The calculator linked above can help you get a ballpark idea of what your site is worth. Before you sell, you should get an in-depth valuation performed. Contact us, and we’ll provide a free, no obligation valuation for you.

Maximizing the Value of Your Website before You Sell

A common thing you’ll hear brokers preach is exit-planning. Exit planning is the process of preparing your business for sale and doing so with a focus on maximizing its value and the “sellability” of the website. In addition to that, it’s also planning around the timing of the sale to best fit your personal objectives.

We’re going to focus here on the maximizing value pieces as it’s the most tangible part of the process.

Obviously, you want to put as much money in your pocket as possible. So, let’s discuss three of our favorite (and easiest) strategies for maximizing the value of your website before you sell it:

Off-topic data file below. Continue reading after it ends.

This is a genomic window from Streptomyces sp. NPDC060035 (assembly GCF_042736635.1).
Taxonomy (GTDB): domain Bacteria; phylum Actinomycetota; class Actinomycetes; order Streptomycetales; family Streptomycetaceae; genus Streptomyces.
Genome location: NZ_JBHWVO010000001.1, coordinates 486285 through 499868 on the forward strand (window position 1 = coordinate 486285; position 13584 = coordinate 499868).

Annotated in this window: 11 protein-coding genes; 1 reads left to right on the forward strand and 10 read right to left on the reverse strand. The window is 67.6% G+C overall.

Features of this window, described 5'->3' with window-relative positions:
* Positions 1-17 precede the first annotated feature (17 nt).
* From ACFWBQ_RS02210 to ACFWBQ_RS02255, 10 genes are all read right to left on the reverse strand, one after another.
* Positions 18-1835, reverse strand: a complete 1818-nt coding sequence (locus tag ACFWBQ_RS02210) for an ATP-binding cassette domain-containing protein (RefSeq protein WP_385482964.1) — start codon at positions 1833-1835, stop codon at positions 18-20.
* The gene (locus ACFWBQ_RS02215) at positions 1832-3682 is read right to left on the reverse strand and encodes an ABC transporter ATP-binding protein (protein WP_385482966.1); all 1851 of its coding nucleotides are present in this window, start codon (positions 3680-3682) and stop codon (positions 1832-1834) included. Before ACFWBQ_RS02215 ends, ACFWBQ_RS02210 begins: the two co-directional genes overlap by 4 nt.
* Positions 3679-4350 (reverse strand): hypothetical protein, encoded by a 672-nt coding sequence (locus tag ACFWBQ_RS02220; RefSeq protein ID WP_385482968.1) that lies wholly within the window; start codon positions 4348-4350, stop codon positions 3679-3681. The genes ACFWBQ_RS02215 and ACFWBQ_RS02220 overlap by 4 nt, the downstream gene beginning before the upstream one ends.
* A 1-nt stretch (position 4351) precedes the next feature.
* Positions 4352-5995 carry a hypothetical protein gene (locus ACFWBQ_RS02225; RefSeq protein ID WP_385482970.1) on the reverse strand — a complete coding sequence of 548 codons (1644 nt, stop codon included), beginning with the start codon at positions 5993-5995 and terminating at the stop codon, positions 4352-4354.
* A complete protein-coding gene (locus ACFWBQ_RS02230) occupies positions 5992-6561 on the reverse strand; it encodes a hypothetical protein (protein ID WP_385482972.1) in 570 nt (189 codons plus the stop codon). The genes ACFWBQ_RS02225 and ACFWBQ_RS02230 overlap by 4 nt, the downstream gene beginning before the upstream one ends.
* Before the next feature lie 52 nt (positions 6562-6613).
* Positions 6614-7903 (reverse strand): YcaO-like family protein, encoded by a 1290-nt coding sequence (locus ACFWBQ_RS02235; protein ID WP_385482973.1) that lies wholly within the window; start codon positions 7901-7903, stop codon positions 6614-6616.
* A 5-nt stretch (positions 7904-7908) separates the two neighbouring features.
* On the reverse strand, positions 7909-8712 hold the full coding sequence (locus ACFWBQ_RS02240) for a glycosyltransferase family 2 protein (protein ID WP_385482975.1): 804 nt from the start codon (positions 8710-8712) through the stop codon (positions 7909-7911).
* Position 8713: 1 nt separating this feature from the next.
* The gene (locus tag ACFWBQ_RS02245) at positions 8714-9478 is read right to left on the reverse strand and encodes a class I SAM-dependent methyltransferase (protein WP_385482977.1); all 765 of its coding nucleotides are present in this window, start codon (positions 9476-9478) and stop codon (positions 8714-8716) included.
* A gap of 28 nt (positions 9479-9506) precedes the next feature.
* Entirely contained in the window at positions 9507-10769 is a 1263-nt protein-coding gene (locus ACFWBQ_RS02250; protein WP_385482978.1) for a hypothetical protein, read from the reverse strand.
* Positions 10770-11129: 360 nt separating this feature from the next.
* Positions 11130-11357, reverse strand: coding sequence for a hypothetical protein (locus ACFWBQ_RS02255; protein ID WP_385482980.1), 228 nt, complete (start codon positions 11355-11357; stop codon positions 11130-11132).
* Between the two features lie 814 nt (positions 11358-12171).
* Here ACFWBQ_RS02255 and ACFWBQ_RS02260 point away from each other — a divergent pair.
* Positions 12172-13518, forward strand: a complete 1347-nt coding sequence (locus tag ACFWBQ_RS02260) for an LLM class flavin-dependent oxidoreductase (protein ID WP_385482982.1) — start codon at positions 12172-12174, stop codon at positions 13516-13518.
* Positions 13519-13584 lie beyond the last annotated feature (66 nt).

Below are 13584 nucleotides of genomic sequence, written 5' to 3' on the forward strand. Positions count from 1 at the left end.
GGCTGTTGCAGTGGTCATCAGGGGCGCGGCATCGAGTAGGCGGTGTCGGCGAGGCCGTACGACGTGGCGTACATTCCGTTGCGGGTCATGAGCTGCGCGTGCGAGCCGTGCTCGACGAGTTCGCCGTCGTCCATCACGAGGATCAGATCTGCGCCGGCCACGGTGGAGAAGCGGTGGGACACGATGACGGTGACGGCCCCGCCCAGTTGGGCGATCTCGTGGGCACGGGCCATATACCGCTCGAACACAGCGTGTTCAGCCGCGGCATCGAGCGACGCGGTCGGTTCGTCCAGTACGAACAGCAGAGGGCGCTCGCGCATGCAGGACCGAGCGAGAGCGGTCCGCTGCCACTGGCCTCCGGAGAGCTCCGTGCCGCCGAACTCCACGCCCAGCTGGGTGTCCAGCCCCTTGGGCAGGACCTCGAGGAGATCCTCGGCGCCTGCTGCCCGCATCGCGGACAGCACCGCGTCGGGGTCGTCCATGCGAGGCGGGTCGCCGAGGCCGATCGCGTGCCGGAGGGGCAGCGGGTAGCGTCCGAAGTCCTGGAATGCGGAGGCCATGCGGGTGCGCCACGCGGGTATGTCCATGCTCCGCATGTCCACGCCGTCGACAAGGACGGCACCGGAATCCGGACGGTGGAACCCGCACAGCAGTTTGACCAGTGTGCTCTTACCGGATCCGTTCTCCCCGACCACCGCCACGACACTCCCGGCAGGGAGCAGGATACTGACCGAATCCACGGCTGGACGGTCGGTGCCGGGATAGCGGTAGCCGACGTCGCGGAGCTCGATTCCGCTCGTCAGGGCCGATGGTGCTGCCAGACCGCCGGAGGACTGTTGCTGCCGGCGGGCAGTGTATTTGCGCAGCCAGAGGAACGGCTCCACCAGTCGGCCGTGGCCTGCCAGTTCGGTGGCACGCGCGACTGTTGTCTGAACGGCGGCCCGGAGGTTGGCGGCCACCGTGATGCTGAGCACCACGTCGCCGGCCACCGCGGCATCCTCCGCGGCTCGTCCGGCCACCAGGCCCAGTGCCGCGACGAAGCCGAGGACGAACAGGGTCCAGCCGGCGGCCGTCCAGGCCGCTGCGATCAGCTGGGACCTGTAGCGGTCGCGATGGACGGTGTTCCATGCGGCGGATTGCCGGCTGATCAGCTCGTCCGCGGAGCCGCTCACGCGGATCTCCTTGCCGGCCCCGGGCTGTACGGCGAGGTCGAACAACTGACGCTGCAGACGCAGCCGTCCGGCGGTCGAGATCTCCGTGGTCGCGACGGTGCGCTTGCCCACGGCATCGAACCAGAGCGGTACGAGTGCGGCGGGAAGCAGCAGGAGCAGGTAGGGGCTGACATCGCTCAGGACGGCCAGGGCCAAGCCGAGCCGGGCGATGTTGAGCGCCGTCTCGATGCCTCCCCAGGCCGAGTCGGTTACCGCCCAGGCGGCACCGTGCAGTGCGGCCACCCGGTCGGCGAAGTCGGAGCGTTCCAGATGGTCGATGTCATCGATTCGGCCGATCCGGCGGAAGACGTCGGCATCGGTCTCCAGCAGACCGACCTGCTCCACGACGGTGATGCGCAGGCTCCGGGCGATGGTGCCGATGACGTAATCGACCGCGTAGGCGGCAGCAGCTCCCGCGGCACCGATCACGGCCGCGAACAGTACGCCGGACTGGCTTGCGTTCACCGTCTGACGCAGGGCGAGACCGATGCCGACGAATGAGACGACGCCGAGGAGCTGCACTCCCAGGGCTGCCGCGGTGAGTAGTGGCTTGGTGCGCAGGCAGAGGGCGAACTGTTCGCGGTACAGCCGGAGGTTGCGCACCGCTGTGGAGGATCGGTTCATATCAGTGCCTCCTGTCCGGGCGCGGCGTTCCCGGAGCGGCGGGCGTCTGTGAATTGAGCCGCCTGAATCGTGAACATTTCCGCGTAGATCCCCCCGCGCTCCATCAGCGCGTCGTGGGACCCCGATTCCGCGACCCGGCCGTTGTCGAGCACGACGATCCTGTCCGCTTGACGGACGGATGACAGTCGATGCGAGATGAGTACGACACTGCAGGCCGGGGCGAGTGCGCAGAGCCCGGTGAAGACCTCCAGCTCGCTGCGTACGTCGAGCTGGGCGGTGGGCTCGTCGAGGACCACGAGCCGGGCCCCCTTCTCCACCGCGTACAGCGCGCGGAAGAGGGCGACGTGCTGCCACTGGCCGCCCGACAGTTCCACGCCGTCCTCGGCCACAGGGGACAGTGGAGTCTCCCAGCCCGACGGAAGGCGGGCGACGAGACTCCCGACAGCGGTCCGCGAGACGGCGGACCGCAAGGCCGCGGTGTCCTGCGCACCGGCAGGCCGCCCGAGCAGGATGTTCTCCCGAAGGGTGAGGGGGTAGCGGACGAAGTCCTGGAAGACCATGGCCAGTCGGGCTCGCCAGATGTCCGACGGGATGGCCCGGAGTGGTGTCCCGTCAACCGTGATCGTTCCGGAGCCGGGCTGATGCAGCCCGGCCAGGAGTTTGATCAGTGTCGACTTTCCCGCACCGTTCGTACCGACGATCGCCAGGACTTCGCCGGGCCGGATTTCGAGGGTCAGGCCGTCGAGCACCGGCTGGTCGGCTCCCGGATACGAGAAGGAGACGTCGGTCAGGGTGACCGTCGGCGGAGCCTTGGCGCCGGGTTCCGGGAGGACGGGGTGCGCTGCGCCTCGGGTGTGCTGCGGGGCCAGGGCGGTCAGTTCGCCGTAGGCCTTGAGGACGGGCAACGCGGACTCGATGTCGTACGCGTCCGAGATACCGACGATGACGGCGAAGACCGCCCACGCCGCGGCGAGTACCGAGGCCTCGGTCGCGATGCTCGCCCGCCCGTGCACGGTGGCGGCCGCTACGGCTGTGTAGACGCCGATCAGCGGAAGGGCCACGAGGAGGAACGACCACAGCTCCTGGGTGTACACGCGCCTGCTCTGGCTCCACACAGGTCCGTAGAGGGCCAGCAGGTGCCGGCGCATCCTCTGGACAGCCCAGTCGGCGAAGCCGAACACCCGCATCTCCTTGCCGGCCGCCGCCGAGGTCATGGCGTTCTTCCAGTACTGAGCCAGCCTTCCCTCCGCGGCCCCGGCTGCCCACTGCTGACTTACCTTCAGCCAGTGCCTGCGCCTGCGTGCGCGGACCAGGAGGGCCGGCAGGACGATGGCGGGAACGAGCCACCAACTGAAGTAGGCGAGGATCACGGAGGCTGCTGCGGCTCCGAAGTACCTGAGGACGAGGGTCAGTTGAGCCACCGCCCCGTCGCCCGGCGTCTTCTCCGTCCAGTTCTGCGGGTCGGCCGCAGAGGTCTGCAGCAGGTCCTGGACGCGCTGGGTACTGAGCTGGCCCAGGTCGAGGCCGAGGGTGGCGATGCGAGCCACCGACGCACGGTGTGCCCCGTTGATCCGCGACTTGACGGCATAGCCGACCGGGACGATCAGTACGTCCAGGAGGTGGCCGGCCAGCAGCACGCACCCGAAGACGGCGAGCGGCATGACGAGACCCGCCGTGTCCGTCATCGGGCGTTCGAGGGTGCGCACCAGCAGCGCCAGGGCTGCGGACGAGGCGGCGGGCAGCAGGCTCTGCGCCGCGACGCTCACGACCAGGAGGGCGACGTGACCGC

1. Reducing owner workload through automation and outsourcing
  2. Maximizing monetization
  3. Cutting unnecessary expenses

1. Automation / Outsourcing: Reducing Owner Workload

As we discussed above, website buyers care about their return on time. Most buyers own a portfolio of websites and other businesses and don’t have 40 hours a week to spend running a business. The amount of time an owner spends managing and running the business on a weekly basis is one of the most important valuation factors.

Buyers are usually looking for websites that require less than 10 hours of weekly work. Less than 5 hours is the true sweet spot. If you’re business requires more than 20 hours per week from yourself, what can you outsource? Most importantly, what can you outsource cost-effectively?

Outsourcing to VA’s is extremely popular among websites and online businesses, as VA’s in places like the Philippines can be as cheap as $300/mo for a full 40-hour work week.

Secondly, is there anything you can automate? Any tedious processes that can be automated with a software or subscription product are great options.

The important thing is automating and outsourcing cost effectively. Cutting 5 hours of weekly workload for a price of $2k/month isn’t going to be worth it. But what if you can cut 20 hours of work with a $500/mo VA? 100% worth it.